The cafeteria offers doughnuts for a penny, mashed potatoes for a nickel, chicken cacciatore for 55 cents. It is empty. In the hallway is a little locator sign with an arrow and words that read: You Are Here. Beneath the words someone has scrawled: But I LOVE New York.

Outside, the Alert Facility is surrounded by sensors, snooper cameras, alarms and double-strand, interwoven barbed wire that was developed, a colonel said, after the military found the Viet Cong could "slip through barbed wire without a scratch -- in a loincloth." None of that here, please.

The gate is a pen, with a back door that locks behind a visitor in an automobile before the front door opens. It has a sign that says starkly: "Deadly Force Authorized." That means an intruder may be shot on sight, no questions asked until later. The guard sports a beret, a pearl-handled pistol and an automatic rifle that sprays deadly force. He asks for two pieces of identification, bank cards acceptable.

Off to the left stand four camouflaged battle-ready B-52s, wings drooping, bomb bays filled with a mix of nuclear-tipped SRAMs (Short Range Attack Missiles) and gravity bombs, hbites back at the refuelers.

"Anydrogen-style, a megaton each. The planes are holding enough explosive power to take out every major city in Russia, if they possibly could make the grand tour.

Off to the right stands a small auxiliary building where families can make brief visits to the men on alert. It has swings and a jungle gym.

"This is hard on kids," Ayers explains. "It's really tough on little kids." He means dad being away from home for a week.

"Do we think we'd survive a mission?" Ayers, the B-52 commander, repeats the question, his face thoughtful, his voice nonchalant. "It depends on who you talk to, on how they feel that day and whether they are asking themselves what there would be to come back to." That last part is the real agonizer. B-52 bases are prime Soviet targets. If it all really happened, and if the B-52s could get off the ground before Soviet missiles arrived, the base would be obliterated behind the departing nuclear warriors. The jungle gyms, the kids, the wives, the families--all fried.

Like the cab driver, for almost 20 years now, we have placed all this deep in our subconscious, safely blanketed by what the shrinks call psychic numbing. Too much to handle, Armageddon. But it's coming back, the nuclear nightmares, the new weapons, the ban-the-bombers, the "winnable" nuclear war. All the front-page talk about new missiles, new bombers, new submarines, new warheads, a new cold war, the Second Cold War, is forcing it back to the surface.

Not that it ever really was gone. For years, young Americans have dealt unnoticed with the trauma of an underground life, their hands on launch keys to city-killing Minuteman missiles, roaming silently and unwatched beneath the seas every day in submarines loaded with doomsday weapons. They have quietly kept the B-52's ready for one-way rides into the Soviet Union. The doomsday curse never left, just retreated into the recesses of the public mind.

It has been years since "On the Beach" and "Dr. Strangelove" and "Fail- Safe" were box-office hits. Kids no longer are taught the nuclear crouch beneath elementary school desks. Who in this new generation, their soft rock interrupted by the 20-second this-is-a-test whine of the Emergency Broadcast Network, thinks nuke? Who flashes to the '50s fantasy of an escape to the mountains?

Psychologists speculate that nuclear fears went underground with nuclear testing in the 1960s. That took care of the strontium-90 problem, which had mothers marching because nuclear fallout was polluting milk. It was a nice, definable, resolvable problem the psyche could handle. Vaporized kids was a bit much. Better to bury that kind of psychic stress, the way President Kennedy buried the missiles in the wheatfields of the Great Plains.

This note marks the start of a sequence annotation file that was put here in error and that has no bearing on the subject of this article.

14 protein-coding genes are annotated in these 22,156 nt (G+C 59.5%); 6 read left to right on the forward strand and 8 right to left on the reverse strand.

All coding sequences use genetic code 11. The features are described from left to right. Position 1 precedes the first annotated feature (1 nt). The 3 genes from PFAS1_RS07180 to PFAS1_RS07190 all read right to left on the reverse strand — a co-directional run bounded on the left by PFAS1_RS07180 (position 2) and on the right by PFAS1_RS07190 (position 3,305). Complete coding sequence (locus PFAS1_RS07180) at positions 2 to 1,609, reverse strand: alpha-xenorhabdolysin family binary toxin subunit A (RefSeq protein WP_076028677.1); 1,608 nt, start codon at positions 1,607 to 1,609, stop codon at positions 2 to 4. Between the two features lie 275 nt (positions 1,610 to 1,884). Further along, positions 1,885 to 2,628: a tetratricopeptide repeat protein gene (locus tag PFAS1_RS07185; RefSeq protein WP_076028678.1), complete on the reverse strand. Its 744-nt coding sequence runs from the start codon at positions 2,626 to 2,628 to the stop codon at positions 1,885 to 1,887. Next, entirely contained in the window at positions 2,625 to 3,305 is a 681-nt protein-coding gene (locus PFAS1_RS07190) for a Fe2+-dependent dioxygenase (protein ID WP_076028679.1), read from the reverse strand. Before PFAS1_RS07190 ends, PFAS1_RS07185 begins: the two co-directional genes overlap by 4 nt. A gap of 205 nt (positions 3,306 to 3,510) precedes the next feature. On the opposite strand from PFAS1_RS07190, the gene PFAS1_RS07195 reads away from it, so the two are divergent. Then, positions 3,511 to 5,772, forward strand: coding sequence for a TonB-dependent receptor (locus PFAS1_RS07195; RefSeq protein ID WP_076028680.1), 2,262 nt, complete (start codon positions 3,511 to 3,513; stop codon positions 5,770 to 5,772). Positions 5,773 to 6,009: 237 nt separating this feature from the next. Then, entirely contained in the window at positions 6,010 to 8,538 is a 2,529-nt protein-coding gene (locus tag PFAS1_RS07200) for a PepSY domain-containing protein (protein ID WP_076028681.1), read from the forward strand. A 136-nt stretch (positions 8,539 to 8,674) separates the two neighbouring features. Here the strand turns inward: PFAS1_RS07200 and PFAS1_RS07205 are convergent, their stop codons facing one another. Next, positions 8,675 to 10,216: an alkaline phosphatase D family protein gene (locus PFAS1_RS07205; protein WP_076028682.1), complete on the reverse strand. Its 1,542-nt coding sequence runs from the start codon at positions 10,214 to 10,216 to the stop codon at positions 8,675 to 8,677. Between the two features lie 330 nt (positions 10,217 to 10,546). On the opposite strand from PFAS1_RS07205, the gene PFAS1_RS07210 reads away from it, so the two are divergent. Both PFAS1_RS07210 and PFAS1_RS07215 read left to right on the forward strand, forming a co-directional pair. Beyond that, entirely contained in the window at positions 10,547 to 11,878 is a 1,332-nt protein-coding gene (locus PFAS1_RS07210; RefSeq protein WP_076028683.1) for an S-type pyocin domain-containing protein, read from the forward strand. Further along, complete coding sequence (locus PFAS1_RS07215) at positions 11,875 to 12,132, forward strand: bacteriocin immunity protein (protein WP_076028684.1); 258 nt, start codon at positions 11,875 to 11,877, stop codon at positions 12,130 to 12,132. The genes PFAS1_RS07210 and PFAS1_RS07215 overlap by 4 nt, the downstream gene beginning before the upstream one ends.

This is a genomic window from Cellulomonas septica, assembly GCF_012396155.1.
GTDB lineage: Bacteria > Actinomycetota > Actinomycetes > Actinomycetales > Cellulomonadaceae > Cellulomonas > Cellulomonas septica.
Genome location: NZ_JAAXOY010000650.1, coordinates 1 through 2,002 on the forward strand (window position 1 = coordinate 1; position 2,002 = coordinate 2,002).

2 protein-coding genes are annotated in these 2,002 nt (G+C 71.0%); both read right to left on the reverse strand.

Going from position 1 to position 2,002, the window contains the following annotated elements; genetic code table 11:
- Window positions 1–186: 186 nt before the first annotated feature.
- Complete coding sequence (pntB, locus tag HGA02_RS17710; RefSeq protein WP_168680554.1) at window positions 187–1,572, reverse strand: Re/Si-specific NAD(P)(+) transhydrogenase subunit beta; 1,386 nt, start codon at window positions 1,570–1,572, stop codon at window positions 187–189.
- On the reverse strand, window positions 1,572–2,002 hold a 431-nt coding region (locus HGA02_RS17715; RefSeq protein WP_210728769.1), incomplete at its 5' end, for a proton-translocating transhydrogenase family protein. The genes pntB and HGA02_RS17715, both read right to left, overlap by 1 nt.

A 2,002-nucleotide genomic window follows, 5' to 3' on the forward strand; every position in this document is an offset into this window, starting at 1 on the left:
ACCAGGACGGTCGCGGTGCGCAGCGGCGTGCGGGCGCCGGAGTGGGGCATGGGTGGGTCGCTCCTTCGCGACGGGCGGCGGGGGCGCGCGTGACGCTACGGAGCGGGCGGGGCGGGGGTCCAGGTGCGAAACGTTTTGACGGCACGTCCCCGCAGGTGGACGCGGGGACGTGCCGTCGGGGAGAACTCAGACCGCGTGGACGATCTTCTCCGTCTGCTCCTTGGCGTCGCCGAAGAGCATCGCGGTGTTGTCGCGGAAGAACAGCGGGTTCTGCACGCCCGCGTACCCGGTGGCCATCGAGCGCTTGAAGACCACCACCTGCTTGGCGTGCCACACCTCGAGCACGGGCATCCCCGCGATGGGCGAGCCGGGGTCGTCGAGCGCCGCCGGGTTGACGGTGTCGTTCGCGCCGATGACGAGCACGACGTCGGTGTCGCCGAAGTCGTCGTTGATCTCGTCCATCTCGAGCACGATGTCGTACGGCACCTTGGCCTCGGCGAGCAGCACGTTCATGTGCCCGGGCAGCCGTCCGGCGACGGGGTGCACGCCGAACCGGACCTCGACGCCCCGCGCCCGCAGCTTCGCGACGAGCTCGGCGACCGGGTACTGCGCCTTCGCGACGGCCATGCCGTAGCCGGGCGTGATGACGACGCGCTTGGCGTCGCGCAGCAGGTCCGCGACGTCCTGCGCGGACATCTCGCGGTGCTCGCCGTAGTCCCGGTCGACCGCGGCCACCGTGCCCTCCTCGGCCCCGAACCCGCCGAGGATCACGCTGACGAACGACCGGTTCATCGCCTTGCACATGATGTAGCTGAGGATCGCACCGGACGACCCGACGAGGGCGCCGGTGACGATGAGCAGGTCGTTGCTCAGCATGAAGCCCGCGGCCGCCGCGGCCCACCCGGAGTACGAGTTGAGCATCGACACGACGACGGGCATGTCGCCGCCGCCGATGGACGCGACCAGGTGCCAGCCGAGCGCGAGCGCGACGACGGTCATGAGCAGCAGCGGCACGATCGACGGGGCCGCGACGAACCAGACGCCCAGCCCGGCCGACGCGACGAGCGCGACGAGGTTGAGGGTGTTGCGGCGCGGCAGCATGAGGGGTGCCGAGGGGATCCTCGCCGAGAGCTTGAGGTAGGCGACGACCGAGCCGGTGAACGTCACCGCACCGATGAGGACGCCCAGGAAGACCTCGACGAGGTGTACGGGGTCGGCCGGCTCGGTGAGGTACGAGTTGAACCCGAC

Vietnam, with American boys actually dying in faraway jungles, helped push The Bomb into the mind's nether regions, too. Not as many Americans died in Vietnam as the number of Japanese killed by the single, crude bomb at Hiroshima. Not one-tenth the number of Russians that would die if Ayers' one-megaton package landed on Leningrad. But Vietnam was real, live, if that's the right word, on American television. You could handle that, go out in the streets and get that kind of problem resolved. Like strontium-90.

Nice little aid to the psyche, Vietnam. Like the strategic arms limitation talks. We were doing something there. In 1970, at the beginning of the first SALT talks, America had 400 nuclear warheads. In 1979, by the time SALT II bombed, pardon the expression, the United States had 9,000 warheads. By 1985, the total will be 18,000.

Prepare thyself, psyche. The nuclear debate--over The Big One--is building again. It's coming back to the surface now--for all of us, not just the young men with their hands on the keys --and the 20-second whine isn't going to sound the same again.

The B-52s are one leg of what the Pentagon calls America's strategic nuclear triad. The other two legs are the Air Force's land-avity bombs, hbites back at the refuelers.

"Anbased missiles, mainly the Minuteman, and the Navy's nuclear submarines, mainly Poseidens and the Tridents just coming on line.

Ninety percent of the Minuteman force would be vulnerable to a Soviet attack by 1985, the Pentagon says. This causes all sorts of problems, the kind that have caused the troublesome debate over the MX missile, and go to the core of established American nuclear doctrine. In the beginning, the rationale for the Minuteman was that enough of the hardened-- reinforced--silos could survive a first strike by the Soviets and still respond. If, indeed, the Minutemen can be destroyed in a first strike, the president would be faced with a decision over whether to launch the missiles in the 30 minutes before the Soviet assault hit. Use 'em or lose 'em, the Air Force calls that rather undigestible choice.

Other problems multiply the dilemmas. The Minuteman is touted for its reliability and accuracy. But it never has been successfully tested out of an operational silo. The Air Force tried four times and the missile failed each time. Since then all the tests have been made out of Vandenberg Air Force Base in California on a test range over the Pacific to the island of Kwajalein.